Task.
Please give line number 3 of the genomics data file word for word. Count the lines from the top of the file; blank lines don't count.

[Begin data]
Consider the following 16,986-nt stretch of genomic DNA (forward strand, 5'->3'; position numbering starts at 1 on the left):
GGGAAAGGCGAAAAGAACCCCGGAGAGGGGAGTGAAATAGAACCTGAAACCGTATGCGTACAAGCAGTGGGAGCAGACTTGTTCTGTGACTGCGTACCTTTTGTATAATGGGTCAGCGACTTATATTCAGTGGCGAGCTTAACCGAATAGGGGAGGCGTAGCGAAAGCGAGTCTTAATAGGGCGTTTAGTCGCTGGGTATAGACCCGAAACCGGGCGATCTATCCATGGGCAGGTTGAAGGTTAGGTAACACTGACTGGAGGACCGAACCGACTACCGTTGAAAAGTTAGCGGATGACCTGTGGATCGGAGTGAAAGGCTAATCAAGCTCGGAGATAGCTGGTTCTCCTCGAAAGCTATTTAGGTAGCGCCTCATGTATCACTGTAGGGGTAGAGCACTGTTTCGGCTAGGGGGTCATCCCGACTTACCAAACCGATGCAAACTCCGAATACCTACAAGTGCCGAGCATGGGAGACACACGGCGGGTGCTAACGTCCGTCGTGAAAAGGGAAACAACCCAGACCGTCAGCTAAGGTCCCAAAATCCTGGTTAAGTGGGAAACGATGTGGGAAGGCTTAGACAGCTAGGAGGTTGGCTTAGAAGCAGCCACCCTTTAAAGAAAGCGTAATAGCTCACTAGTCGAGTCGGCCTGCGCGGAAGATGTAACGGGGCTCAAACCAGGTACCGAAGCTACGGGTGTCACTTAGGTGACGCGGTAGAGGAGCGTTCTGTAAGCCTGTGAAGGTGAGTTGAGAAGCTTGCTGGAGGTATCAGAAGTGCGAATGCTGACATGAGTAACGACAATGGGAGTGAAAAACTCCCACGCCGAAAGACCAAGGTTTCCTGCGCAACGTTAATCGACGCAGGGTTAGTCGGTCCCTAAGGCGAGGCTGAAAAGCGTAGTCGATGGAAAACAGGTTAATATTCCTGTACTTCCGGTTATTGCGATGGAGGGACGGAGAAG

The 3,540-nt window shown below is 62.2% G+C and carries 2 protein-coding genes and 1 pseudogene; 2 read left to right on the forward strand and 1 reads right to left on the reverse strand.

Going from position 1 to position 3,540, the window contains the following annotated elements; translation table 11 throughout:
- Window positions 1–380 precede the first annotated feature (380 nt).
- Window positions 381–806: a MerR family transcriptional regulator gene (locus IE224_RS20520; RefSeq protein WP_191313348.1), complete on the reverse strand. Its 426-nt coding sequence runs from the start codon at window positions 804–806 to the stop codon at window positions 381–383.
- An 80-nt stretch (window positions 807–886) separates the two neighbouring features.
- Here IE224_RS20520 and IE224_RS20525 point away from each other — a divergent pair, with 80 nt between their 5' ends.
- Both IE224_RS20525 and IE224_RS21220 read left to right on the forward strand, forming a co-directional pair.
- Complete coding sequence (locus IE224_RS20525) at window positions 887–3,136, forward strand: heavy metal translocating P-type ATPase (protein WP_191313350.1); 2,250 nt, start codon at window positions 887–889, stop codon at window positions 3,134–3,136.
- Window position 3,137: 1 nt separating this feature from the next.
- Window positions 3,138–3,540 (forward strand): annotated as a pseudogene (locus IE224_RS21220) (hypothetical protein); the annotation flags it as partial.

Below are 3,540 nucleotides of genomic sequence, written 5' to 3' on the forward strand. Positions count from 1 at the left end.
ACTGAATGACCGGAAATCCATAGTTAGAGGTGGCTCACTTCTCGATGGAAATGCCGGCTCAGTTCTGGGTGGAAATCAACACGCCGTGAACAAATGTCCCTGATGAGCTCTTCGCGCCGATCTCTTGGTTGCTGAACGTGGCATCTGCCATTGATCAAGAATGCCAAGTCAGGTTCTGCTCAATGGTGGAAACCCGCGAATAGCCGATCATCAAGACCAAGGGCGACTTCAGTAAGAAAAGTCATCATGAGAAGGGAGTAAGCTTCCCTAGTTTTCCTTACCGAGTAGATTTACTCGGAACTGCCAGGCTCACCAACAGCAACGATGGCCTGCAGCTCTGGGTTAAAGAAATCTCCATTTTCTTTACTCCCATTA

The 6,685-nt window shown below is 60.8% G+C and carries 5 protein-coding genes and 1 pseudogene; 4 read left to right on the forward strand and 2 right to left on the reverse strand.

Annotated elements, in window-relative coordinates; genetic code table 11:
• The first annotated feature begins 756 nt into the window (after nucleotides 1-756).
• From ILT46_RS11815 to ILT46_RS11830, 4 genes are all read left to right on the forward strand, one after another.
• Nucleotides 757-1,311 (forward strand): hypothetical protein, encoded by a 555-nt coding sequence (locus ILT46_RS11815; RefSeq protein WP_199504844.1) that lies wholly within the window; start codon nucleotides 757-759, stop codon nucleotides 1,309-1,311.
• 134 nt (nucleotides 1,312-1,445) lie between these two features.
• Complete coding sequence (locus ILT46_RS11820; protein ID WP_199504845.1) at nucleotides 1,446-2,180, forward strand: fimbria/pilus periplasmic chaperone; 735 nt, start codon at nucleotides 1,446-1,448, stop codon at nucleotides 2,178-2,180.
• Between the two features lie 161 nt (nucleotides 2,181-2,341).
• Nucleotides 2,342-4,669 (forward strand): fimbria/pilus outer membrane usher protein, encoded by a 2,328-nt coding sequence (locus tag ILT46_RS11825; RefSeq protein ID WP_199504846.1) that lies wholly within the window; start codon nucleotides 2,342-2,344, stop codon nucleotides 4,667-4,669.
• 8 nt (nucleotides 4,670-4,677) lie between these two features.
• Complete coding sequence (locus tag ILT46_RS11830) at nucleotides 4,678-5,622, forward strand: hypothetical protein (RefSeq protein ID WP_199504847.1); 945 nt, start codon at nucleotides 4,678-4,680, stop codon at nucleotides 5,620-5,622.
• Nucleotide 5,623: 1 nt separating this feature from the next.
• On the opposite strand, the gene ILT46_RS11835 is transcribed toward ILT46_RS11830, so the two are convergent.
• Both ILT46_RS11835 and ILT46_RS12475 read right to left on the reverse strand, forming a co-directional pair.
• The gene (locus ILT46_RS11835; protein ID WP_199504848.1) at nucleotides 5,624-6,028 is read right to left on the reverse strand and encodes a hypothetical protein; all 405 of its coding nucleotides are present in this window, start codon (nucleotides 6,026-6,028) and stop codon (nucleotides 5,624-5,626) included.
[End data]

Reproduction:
The 3,540-nt window shown below is 62.2% G+C and carries 2 protein-coding genes and 1 pseudogene; 2 read left to right on the forward strand and 1 reads right to left on the reverse strand.